Background:Country teens have particularly high rates of smokeless tobacco use and have proven resistant to traditional anti-smoking campaigns. “Down and Dirty” is a lifestyle branded anti-smoking campaign that targets youth ages 13-20 that identify with the “Country” subculture. The campaign’s goal is to make living tobacco-free more appealing by aligning the subculture’s values with a tobacco-free lifestyle.
Program background:Down and Dirty reaches teens who are interested in trucks, mudding, and other Country activities. This session will discuss impact and takeaways from recent campaign messaging which used a culturally relevant metaphor of country teens saving money from choosing to live dip-free and showed them culturally relevant items they buy with those savings.
A digital activation strategy was developed in the form of a digital game for youth to play. The game centers around the action of collecting dip cans in a garbage can graphic to actually “Cash Out” on Dip. The more dip cans the teens digitally through in the garbage, the higher the value of the Country prize pack they became eligible for. This campaign implemented a flagship video in which a faux Down And Dirty store was created to show what youth could buy from living tobacco-free. In addition to the digital experience and video, youth participated in a real life version of the digital experience at Down And Dirty events by use of a money booth.
Evaluation Methods and Results:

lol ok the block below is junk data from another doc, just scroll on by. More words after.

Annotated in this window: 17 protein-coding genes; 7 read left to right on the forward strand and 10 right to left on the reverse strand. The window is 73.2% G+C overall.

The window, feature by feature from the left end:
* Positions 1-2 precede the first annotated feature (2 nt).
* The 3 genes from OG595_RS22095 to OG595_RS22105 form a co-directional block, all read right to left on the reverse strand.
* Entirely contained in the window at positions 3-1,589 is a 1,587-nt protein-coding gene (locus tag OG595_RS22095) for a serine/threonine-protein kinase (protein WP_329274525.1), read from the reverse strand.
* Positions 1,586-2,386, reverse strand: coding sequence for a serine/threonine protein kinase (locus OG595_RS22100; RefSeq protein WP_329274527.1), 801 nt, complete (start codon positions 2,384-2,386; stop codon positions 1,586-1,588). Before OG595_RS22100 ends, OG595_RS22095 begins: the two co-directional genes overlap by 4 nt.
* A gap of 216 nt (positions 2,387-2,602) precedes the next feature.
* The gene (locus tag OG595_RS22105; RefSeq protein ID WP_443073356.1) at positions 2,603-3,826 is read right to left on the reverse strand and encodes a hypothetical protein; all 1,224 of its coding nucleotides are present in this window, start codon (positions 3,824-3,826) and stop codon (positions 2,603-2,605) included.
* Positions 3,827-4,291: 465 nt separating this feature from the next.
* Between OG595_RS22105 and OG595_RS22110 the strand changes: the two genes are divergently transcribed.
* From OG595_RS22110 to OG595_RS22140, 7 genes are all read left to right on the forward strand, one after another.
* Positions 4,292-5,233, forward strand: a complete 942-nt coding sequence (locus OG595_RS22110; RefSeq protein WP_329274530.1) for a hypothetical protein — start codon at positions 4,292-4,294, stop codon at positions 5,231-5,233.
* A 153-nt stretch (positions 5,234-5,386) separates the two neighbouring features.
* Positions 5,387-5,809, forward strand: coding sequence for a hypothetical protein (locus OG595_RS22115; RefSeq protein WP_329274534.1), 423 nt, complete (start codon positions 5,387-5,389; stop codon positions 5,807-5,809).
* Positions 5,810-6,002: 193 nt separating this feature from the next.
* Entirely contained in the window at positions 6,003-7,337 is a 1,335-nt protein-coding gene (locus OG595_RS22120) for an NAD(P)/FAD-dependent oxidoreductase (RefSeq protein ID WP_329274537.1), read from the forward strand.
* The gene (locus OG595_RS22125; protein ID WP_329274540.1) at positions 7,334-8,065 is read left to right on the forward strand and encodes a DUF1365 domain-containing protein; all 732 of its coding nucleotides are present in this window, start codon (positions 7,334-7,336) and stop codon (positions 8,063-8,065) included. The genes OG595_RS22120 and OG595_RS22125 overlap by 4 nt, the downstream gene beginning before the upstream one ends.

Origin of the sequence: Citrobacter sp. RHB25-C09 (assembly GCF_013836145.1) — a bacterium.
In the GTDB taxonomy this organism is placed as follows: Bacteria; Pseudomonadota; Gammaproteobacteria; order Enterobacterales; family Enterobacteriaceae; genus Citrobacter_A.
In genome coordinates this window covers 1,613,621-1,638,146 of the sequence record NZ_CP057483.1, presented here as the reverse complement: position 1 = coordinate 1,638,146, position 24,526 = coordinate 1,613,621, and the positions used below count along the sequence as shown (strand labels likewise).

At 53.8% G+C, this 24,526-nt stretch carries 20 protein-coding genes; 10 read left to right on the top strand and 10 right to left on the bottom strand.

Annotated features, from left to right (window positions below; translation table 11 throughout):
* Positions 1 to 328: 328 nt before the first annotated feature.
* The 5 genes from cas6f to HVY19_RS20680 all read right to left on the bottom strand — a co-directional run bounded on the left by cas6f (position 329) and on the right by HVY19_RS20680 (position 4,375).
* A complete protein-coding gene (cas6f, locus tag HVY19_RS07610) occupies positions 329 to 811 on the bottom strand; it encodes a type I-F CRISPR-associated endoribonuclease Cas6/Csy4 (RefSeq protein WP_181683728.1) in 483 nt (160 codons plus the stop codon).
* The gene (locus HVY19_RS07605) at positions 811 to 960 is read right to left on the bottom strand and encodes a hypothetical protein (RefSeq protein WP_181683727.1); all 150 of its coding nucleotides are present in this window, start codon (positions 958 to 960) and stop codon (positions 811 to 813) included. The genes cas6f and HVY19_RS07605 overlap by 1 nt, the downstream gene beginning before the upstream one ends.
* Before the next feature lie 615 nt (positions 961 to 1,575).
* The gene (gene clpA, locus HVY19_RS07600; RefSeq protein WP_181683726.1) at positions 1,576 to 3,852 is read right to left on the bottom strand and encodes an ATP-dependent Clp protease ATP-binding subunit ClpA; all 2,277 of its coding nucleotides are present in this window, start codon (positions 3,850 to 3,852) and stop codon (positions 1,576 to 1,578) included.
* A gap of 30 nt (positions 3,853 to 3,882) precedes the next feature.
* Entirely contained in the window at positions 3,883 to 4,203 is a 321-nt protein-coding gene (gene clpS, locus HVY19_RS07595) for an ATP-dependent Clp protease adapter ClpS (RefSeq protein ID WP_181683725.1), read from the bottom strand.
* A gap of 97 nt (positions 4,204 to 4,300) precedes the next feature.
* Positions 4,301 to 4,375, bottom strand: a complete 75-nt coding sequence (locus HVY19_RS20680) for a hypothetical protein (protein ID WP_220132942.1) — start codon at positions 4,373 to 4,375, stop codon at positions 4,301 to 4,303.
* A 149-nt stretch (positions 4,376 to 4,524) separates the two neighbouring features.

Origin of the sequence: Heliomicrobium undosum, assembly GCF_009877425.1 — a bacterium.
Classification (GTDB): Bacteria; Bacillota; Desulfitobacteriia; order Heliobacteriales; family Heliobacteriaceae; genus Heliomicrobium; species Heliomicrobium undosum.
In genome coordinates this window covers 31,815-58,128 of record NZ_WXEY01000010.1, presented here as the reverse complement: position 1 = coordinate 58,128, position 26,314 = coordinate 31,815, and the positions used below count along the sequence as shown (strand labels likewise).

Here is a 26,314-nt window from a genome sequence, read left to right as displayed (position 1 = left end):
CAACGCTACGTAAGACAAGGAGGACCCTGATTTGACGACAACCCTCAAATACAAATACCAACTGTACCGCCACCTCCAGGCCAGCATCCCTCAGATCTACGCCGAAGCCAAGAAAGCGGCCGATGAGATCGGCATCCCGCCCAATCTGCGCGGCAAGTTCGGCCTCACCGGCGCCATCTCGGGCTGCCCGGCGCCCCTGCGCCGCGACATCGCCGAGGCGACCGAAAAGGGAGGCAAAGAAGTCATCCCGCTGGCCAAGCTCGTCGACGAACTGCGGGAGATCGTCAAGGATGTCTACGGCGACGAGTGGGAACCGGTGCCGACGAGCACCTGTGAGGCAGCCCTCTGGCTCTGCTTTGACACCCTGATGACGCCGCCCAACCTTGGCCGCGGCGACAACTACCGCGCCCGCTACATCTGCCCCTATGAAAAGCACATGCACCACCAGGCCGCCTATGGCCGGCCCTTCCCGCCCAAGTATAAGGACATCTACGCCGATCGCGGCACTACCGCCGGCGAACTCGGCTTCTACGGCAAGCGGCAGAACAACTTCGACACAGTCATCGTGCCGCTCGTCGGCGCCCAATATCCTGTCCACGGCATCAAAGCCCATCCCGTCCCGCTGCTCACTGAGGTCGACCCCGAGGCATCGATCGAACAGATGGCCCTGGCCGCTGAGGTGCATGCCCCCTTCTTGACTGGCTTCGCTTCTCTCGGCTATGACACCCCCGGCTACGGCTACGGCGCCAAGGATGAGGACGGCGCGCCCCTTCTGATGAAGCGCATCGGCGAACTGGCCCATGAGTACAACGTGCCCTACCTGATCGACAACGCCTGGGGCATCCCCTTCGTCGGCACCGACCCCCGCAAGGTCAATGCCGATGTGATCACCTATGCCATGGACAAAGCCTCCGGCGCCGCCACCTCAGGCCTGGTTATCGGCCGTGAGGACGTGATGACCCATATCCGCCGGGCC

The Country peer crowd responds to direct and straightforward messaging and social media content. Anything "slick" did not resonate with the Country peer crowd. The flagship video received twice as many “quitting” declarations compared to past videos thanks to straight-forward messaging
Cash Out on Dip evaluation shows that teens will engage with a digital experience if the prizes are culturally relevant and the game is interesting. Data show that the most effective messages for Country teens are anti-tobacco messages delivered by a teen directly to the camera.
Multiple forms of paid ads were run on Facebook and Maxpoint to achieve our goals of earning video views, game completions, social engagements, as well as increasing reach and brand awareness. Paid ads were vital to the success of the flagship video, gathering 93% of total video views. 43% of users who clicked to visit the site through a paid ad also completed the quiz, which is much higher than the industry average of 3-5%.
Through the campaign there has been a 20.5% reduction in past 30-day cigarette smoking and 32.6% reduction in past 30-day chew tobacco use. Both reductions were concentrated amongst those with the strongest Country affiliation.
Implications for research and/or practice: Public health practitioners can use incentive based engagement posts to engage youth in positive conversations about tobacco use. Leveraging paid social media to open a dialogue and using quizzes as a low barrier to entry can increase youth engagement with the tobacco messaging. Campaigns targeting the Country peer crowd should use straightforward, values-driven content.